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« Reply #187 on: May 23, 2007, 02:17:17 PM »

I have the "Oh Danny Boy" scene from the Coen bros. being way up there.


Oh, yes indeed.  That and the scene with Lazare's thugs working Tom over:

TOM
Tell Lazare there's no hard feelings...

LAZARE'S THUG
Christ, Tom... he knows that.


You can imagine my surprise and delight when, while watching "Let's Go To Prison", the guy who plays the judge who sends Dax Shepard to jail is none other than the guy who says "Christ, Tom... he knows that" in "Miller's Crossing".  It took me a minute to place him, because that was 16 years ago and he's older now, but still, I was very happy to see him.




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chauncey.g
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« Reply #188 on: May 23, 2007, 02:24:44 PM »

ain't the greatest. maybe ain't even great. but i like it. says a lot to me. i'd say more but best i just hush.

http://www.youtube.com/watch?v=UluCCD6e8E0
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oilcanboyd23
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« Reply #189 on: May 23, 2007, 02:27:17 PM »

Another example of a great scene (in a great movie) is the "put the stopper in the bottle" scene from "One False Move."  The look on Dale's face is absolutely heartbreaking, and the reason I love Bill Paxton to this day and will forgive him anything.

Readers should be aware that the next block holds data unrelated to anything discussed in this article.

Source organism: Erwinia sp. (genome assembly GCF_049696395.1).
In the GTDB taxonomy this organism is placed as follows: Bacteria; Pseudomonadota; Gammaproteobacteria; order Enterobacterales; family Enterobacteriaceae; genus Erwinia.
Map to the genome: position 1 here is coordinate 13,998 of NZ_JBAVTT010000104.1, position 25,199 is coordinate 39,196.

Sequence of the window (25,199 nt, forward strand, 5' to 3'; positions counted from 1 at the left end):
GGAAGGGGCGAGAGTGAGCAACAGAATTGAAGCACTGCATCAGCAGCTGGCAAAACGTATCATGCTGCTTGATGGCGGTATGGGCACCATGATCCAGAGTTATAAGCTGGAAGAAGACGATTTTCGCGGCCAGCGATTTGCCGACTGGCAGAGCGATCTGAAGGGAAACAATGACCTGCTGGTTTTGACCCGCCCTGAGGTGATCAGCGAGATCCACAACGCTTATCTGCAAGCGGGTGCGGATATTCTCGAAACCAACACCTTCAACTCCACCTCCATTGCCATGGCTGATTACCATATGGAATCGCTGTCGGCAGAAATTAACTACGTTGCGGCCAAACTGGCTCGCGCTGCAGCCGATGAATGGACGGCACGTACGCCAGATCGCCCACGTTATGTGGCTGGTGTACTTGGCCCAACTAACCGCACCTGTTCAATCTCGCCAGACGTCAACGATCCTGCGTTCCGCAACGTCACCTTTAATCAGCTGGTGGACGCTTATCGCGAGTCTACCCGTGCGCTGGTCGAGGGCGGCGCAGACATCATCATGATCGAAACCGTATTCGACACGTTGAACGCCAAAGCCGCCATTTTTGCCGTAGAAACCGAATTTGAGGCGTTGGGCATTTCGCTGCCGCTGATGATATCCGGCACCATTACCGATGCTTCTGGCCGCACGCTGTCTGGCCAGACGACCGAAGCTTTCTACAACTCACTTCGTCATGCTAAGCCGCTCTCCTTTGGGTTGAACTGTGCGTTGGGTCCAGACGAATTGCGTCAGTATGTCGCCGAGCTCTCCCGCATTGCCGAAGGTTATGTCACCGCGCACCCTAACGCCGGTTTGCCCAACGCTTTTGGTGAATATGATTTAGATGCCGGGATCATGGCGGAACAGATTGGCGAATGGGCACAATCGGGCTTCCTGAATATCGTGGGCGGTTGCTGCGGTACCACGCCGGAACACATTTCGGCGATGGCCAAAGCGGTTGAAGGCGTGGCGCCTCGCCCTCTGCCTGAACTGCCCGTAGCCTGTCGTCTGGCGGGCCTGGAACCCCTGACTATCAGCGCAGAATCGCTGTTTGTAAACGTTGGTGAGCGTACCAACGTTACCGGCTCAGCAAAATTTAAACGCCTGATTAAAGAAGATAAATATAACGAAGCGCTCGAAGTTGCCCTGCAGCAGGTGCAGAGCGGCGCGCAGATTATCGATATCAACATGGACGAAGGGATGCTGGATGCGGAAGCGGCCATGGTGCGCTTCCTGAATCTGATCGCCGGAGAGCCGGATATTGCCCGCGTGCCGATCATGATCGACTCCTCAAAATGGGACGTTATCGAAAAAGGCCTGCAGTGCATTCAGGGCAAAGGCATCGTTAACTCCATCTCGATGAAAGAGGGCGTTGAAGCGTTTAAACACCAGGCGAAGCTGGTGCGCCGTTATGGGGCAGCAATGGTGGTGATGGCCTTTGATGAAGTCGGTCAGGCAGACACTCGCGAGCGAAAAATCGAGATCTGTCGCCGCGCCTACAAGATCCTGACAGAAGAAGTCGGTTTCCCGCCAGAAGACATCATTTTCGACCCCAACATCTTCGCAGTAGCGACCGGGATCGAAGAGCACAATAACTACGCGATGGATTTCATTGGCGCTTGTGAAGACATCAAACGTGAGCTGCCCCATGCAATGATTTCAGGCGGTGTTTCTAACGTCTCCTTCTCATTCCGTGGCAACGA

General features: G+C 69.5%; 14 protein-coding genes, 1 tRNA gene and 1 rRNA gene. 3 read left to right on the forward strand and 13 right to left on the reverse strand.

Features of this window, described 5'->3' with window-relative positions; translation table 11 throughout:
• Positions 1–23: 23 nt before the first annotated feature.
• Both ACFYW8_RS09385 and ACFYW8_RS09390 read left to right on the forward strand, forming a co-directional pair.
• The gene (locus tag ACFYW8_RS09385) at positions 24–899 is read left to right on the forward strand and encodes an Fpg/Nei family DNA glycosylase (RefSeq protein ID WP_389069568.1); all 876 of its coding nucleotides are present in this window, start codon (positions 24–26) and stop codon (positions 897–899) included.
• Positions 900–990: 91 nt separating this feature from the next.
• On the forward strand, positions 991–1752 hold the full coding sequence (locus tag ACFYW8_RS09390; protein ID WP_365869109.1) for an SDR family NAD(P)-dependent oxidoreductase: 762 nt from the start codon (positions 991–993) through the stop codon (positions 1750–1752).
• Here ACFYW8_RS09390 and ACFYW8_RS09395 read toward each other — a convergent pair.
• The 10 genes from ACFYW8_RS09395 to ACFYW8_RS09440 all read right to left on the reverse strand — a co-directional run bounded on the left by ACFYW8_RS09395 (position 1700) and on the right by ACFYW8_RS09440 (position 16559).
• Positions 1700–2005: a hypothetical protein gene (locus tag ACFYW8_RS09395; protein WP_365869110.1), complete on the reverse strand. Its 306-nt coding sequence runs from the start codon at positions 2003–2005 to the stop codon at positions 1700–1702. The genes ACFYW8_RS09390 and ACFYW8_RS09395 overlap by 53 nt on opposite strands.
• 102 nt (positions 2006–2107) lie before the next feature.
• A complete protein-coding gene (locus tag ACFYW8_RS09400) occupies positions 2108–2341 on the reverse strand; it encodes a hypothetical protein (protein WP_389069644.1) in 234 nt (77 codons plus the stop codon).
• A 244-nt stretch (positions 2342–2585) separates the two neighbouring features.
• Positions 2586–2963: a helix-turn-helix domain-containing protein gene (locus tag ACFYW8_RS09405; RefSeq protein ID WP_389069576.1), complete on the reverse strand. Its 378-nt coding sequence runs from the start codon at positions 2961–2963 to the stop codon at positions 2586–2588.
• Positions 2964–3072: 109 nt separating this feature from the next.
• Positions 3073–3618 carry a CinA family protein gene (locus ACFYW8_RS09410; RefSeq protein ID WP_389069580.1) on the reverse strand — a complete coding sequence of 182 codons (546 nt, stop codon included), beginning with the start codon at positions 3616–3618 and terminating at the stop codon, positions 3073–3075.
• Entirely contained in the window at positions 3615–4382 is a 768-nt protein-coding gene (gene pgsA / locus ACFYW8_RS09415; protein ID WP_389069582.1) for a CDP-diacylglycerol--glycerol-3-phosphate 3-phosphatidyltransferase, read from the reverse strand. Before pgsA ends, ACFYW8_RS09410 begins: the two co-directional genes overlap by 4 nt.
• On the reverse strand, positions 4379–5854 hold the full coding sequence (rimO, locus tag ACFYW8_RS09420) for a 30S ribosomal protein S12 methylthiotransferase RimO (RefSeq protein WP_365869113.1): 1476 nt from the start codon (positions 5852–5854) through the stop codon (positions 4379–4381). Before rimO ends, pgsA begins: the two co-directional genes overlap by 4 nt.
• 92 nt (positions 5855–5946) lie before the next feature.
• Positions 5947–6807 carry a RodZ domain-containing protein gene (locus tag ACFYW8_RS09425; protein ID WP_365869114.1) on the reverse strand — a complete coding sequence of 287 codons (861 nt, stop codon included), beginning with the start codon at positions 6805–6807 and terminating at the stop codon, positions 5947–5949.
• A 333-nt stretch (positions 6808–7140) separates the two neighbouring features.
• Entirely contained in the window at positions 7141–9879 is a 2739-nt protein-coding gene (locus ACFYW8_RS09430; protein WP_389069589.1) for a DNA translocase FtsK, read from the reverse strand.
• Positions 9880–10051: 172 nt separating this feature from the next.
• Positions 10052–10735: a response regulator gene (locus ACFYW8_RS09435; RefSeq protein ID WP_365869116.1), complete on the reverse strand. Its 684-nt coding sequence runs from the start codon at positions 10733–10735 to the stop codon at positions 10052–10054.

Word, and I'd also submit from "OFM" (my 11th favorite movie of all time) the scene in the kitchen with Metzley and Dale's wife, ending with "Dale dunnt know any better, hay watches tay vay.  Ah rayd non-fickshin..."   I remember that got a big laugh in the art house where I saw it for the first time, back in 1992 or whatever, and the reason for the size of the laugh was the gravity of the situation and the wife's justifiable ambush of the LA detective.

As to the "stopper in the bottle" scene, I also liked how it starts with McFeeley (the black LA detective who had genuinely laughed off Dale's previous use of the "n" word, which got him an under-the-table kick on the shin from his wife) saying to Dud Cole (Metzler), "I like old Dale," and meaning it, and Cole replying, "Oh yeah?" and then going into, "You know what he said to me this morning?" and going into the whole thing about Dale wanting to join up the LAPD, which led to their sharing a laugh at Dale's expense, not knowing he was standing 10 feet away behind the lattice screen.

There's another nice detail, as we cut to Dale's POV, looking at Dud and McFeeley through the lattice as they chuckle at the notion of Dale joining up the LAPD, there's an out-of-focus Polaroid stuck to the lattice with a thumb-tack.  It's a picture of some kid with a mullet, wearing a tank top, etc., i.e., the prototype redneck, etc.  Not only does Dale have to sit there and listen to the LA detectives laugh about him, but oh by the way, you're a dumb redneck, etc.